Trump, Asian allies seek counter to North Korean 'menace'
US President Donald Trump and Chinese President Xi Jinping, right, shake hands as they arrive for a meeting on the sidelines of the G-20 Summit in Hamburg, Germany, Saturday, July 8, 2017.
Wrapping up his second European tour, President Donald Trump searched for consensus with Asian allies Saturday on how to counter the "menace" of North Korea after its test-launch of an intercontinental ballistic missile.
"Something has to be done about it," Trump said as he met with Chinese President Xi Jinping. In a separate meeting with Japanese Prime Minister Shinzo Abe, Trump said the two were tackling "the problem and menace of North Korea."
The White House said after the meeting with Abe that the U.S. was "prepared to use the full range of capabilities" in defense of Japan. Trump and Abe committed, the White House said, "to redoubling their efforts to bring all nations together to show North Korea that there are consequences for its threatening and unlawful actions."
The Trump administration has tried to press Beijing to rein in North Korea, a major trading partner of China, and halt Kim Jong Un's development of nuclear weapons before they can threaten U.S. territory. Trump has voiced his frustration in recent days that China hasn't done more, suggesting he may take steps of his own.
But during his meeting, Trump told Xi, "I appreciate the things that you have done relative to the very substantial problem that we all face in North Korea."
Xi said during the meeting that "sensitive issues remain" in the China-U.S. relationship and more work needed to be done. But he said he had built with Trump a "close contact."
Trump's extensive slate of meetings with Abe, Xi, British Prime Minister Theresa May and others came on the final day of the annual Group of 20 summit, which has been marked by violent demonstrations by anti-globalization activists. Trump also had a brief, unscheduled meeting with Turkey's President Recep Tayyip Erdogan about the situation in Syria.
Abe, speaking through a translator, noted that the security situation in the Asia Pacific region has become "increasingly severe" due to North Korea's push to develop its ballistic missile and nuclear program. Abe said he wanted to "demonstrate the robust partnership as well as the bonds" between Japan and the U.S. on the issue.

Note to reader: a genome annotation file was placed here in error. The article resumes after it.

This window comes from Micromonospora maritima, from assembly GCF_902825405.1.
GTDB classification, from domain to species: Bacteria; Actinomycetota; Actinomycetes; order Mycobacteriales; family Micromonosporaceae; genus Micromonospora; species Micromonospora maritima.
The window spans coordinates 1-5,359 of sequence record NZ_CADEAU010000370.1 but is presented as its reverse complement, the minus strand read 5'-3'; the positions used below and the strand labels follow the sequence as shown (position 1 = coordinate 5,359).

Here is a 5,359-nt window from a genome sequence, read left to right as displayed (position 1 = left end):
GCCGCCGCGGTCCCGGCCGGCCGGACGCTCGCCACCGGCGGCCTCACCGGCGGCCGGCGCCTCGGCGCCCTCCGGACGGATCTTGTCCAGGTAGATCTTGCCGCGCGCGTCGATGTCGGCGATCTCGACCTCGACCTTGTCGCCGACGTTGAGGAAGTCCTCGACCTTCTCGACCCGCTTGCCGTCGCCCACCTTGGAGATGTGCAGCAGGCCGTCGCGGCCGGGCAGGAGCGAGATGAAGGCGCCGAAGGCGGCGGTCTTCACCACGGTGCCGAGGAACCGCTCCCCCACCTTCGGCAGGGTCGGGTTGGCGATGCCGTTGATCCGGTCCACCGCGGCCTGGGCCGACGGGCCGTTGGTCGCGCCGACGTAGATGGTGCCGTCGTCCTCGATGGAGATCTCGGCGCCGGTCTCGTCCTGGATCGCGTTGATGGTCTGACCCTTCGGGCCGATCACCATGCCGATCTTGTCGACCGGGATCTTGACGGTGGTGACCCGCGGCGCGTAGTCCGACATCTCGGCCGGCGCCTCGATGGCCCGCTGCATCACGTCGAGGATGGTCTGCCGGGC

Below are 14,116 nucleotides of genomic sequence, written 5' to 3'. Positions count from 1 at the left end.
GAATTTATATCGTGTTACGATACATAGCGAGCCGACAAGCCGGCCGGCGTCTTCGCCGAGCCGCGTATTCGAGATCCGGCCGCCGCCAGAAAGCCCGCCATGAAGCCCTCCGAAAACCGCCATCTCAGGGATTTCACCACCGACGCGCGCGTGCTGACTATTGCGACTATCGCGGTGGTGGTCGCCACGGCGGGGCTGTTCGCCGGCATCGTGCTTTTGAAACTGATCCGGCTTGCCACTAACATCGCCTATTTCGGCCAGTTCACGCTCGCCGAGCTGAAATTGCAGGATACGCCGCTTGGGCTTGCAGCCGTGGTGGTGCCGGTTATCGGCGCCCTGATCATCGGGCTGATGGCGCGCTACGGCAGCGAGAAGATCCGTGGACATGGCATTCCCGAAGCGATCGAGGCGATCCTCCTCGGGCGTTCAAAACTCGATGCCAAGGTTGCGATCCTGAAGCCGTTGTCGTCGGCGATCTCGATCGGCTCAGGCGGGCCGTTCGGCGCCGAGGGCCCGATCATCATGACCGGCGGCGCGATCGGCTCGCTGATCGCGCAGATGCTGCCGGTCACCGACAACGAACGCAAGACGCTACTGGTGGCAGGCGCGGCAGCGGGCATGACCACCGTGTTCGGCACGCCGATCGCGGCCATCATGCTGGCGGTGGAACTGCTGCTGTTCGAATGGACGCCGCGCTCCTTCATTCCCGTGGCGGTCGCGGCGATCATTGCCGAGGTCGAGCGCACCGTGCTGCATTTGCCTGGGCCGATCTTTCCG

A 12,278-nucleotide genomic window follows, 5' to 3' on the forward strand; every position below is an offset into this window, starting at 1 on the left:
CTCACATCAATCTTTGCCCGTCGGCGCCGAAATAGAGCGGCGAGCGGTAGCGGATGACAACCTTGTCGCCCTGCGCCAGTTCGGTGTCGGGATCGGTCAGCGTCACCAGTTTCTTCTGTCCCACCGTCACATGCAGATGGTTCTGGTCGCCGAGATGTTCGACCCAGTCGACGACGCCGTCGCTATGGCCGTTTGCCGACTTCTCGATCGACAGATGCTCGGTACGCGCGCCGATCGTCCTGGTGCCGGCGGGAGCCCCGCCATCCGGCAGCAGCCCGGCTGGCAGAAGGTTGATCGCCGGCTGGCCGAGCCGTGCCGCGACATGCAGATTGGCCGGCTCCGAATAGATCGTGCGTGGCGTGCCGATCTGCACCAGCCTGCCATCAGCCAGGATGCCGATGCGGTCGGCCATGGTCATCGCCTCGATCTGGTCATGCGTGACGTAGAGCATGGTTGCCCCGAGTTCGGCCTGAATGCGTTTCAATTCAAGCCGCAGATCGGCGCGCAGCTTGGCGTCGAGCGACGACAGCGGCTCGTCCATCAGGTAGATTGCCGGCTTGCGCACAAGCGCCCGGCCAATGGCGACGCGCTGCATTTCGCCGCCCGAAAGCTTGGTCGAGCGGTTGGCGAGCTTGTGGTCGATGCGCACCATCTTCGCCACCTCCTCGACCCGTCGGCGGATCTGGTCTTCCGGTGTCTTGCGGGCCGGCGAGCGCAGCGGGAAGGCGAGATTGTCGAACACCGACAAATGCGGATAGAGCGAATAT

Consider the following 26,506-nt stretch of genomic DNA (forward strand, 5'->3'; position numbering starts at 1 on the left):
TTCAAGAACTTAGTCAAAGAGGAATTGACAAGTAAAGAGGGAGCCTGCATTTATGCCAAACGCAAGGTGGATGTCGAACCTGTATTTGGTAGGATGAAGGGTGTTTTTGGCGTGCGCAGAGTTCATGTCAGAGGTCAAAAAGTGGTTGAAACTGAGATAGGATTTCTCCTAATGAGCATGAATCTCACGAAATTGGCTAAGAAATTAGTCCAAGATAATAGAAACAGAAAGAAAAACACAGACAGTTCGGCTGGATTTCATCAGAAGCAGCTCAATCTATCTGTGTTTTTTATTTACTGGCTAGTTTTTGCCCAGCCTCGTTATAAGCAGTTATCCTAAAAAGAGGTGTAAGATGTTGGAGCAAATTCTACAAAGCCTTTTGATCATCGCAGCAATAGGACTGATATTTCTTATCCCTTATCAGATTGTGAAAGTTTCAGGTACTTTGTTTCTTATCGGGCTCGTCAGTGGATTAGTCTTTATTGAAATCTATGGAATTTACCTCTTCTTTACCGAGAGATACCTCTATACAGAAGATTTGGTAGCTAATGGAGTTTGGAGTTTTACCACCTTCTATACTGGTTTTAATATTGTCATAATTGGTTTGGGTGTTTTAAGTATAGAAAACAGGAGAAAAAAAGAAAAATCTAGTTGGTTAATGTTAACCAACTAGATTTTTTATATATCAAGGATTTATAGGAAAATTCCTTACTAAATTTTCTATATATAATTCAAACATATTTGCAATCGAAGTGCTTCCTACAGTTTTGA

North Korea's successful test launch of an ICBM was a milestone in its long-term effort to build a missile that could carry a nuclear warhead to attack the United States.
The issue was a frequent topic of discussion at the summit, and the White House said earlier that the U.S., South Korea and Japan were pressing for additional measures against North Korea to demonstrate the "serious consequences" for its latest provocations.
The three nations have been calling for "early adoption" of a new U.N. Security Council resolution and additional sanctions to demonstrate to Pyongyang the consequences of its actions.
Bringing China on board is a key part of the plan. The administration wants China to fully enforce international sanctions intended to starve Pyongyang of revenue for its nuclear and missile programs. But Trump has been dissatisfied with China's response.
Earlier in the week, he vented on Twitter that trade between China and North Korea had grown nearly 40 percent at the start of 2017. "So much for China working with us - but we had to give it a try!"
Trump officials said later that the president hadn't given up on the relationship.
Trade was also a key part of the discussions. The Trump administration is investigating the possibility of putting new barriers on steel imports based on national security considerations, a move that could target China, which has flooded international markets with cheap steel exports.
"Many things have happened that have led to trade imbalances and we're going to turn that around," Trump said during the meeting with Xi. Trump said he wanted a new arrangement that is "equitable" and "reciprocal."
Meeting with May, the British leader, Trump pointed to their "special relationship," and said the two countries were working on a trade agreement.
May was the first foreign leader to visit Trump at the White House and he told her he would soon "be going to London" once details were worked out. Independent trade negotiations between the two countries are a possibility as Britain exits the European Union — a move Trump has supported.
Earlier, Trump said Saturday he had a "tremendous meeting" with Russian President Vladimir Putin on Friday, his first comments on the talks with the Russian leader. Trump raised the issue of Russia's meddling in the 2016 elections and discussed plans for a cease-fire agreement in Syria.
U.S. Secretary of State Rex Tillerson said Friday that Trump and Putin had a "robust and lengthy" discussion about Russian election interference but Putin denied any involvement.
Putin, in a news conference Saturday, offered his version of events and said he thought Trump believed his in-person denials of Russian meddling. White House officials traveling aboard Air Force One did not dispute that account.
Tillerson, who took part in the meeting, said Trump had been "rightly focused on how do we move forward from something that may be an intractable disagreement at this point?"
Trump also joined a women's entrepreneurial finance event, a project spearheaded by his daughter and senior adviser Ivanka Trump. He lauded his daughter's efforts to help female entrepreneurs, joking that "if she weren't my daughter, it would be so much easier for her."
Trump was flying back to Washington on Saturday evening after the conclusion of the annual G-20 meetings. He won't be stateside for long: The president is scheduled to return to Europe next week to attend Bastille Day celebrations in Paris.